Fixed Income  

Going against the grain

Winston Churchill once said: “It would be a great reform in politics if wisdom could be made to spread as easily and rapidly as folly.” The similarity here with investing is uncanny.

As we entered 2014, conventional wisdom held that, in anticipation of higher official interest rates, core government bond yields would rise from their historic lows. It all made sense: national deficits were still too large, borrowing remained too high, and – most worryingly – the central banks were keeping yields artificially low by buying more than their governments issued. But even as UK and US central bank bond-buying programmes slowed, the rise in yields did not happen. They have actually fallen in most instances, rendering the “wise” majority wrong.

To help understand why this might have been the case, it is worth remembering an all-too-often overlooked fact: bonds have inherent demand. There will always be a significant amount of buyers because people will continue to need income, and liabilities (of which there are still many) still need to be matched.

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A seismic shift in Western investors’ investing patterns has been occurring. Sweeping regulation in the insurance and pensions market has resulted in one-time changes in asset allocation patterns; insurance companies now hold the highest proportion of their assets (circa 60 per cent) in bonds and the lowest proportion in equities. Pension plans at many companies have been de-risking and general liability-matching strategies that inevitably require buying many bonds.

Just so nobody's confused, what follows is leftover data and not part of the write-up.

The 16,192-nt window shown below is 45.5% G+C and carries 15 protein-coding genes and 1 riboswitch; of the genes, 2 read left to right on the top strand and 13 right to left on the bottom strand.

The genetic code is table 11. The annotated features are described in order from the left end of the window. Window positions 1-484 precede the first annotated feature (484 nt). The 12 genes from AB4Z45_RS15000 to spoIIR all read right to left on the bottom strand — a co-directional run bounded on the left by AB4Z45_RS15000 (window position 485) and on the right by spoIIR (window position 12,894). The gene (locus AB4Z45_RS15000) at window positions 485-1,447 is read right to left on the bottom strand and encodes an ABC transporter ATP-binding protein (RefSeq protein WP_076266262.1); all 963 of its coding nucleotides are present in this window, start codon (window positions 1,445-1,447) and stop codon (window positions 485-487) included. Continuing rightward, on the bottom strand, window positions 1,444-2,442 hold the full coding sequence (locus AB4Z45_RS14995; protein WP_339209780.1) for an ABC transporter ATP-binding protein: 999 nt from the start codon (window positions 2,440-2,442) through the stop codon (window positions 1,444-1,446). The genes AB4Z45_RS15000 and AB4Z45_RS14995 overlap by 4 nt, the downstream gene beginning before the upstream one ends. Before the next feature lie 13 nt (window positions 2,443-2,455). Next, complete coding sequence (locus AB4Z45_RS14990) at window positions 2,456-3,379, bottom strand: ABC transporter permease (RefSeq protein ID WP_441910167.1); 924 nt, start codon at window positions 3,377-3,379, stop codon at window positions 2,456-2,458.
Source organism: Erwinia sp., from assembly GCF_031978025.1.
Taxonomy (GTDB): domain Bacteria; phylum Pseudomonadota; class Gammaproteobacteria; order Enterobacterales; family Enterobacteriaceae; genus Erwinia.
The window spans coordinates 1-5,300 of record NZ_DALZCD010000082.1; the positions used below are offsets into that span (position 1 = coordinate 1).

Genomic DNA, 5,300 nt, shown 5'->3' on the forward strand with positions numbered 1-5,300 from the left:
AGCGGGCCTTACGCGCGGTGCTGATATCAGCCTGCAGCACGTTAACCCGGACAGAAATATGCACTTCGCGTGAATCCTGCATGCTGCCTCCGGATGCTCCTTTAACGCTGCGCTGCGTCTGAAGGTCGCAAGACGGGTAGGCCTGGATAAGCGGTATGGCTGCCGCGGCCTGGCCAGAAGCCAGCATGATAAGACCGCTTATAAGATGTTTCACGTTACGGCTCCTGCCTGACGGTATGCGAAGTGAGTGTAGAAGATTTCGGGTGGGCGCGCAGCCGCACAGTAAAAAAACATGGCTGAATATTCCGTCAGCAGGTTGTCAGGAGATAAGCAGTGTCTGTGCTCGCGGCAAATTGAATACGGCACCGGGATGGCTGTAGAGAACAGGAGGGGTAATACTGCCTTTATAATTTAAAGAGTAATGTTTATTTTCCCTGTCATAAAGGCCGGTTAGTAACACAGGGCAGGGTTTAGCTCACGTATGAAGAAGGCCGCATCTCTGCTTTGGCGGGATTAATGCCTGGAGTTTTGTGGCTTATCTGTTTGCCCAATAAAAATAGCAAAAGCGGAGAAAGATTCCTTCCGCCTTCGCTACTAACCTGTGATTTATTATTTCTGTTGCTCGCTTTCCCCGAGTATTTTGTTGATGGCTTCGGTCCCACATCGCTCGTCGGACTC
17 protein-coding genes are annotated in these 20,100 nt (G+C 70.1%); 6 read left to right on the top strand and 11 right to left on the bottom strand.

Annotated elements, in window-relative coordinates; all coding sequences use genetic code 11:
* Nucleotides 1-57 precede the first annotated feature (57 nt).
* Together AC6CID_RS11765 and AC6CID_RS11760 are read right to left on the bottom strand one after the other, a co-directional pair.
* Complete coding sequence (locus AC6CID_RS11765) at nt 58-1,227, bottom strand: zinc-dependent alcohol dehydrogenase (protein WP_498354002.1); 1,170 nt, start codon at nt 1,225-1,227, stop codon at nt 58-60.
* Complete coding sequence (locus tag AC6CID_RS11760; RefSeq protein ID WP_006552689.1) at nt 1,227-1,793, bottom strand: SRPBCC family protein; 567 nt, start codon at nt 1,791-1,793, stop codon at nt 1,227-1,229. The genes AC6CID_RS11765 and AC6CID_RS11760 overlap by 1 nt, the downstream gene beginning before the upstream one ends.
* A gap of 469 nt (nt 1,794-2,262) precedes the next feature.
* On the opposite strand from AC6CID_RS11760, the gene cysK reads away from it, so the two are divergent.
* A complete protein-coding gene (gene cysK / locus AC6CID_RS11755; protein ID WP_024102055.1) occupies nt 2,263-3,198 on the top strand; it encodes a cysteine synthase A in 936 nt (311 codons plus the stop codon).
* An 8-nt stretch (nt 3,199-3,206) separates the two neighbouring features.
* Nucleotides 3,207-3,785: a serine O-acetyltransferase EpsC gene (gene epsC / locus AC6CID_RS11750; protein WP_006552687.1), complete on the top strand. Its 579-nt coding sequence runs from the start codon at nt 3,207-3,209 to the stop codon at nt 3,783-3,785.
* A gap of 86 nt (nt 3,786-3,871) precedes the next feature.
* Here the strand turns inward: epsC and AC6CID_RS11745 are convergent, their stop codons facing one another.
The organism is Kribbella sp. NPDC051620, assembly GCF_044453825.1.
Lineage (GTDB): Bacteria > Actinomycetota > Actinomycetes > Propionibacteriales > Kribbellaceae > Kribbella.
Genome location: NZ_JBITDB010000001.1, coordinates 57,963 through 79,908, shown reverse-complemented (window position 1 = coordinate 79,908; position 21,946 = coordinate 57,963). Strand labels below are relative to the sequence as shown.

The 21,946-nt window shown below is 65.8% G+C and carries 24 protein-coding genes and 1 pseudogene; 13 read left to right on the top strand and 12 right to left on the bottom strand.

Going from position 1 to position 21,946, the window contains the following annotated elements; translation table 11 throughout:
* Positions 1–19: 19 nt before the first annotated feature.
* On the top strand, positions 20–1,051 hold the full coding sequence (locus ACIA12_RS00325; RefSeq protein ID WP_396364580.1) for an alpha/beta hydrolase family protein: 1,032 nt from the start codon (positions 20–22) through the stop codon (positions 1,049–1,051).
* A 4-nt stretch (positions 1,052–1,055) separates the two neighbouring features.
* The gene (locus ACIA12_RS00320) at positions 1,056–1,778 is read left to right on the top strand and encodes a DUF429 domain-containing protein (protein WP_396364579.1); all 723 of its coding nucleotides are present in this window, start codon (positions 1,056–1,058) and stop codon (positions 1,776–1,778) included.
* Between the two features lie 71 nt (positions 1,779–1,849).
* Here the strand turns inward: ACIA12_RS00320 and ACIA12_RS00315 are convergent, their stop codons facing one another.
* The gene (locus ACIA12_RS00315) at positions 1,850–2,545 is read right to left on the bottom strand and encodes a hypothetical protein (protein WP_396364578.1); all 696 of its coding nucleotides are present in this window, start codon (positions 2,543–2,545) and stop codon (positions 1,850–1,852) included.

What is more, ageing developed-world populations will ensure a steady stream of fixed-income buyers as they seek to secure reliable retirement incomes. Diversification is another reason, with standard risk-modelling tools also continuing to recommend fixed income as part of a balanced client portfolio. The fact that bond returns are typically negatively correlated to equities means their inclusion within a portfolio offers a useful – and in the long term – necessary, balance.

Last but not least, central banks worldwide continue to have an insatiable appetite for their own government’s bonds. While the US Federal Reserve has backed away from further buying – at least for the time being – other banks such as the ECB and the Bank of Japan have doubled down given weak growth outlooks and even weaker inflation expectations.

Of course, this does not mean that yields will not start to rise, and that fixed-income markets will not come under pressure. That view would be naïve. It just means that the path upwards is not predetermined, and is unlikely to be smooth and straight.

Many a career (and fortune) has been wrecked based on the logical conclusion of undeniably overvalued government bonds, positioning portfolios accordingly only to find that they stay overvalued, or worse, become even more expensive. After all, while the origin of the quote “the market can stay irrational longer than you can stay solvent” is contentious, the sentiment certainly is not. Perhaps it was the economist John Maynard Keynes who first said it. In which case, his reminder that “in the long run we are all dead” might provide some light relief here.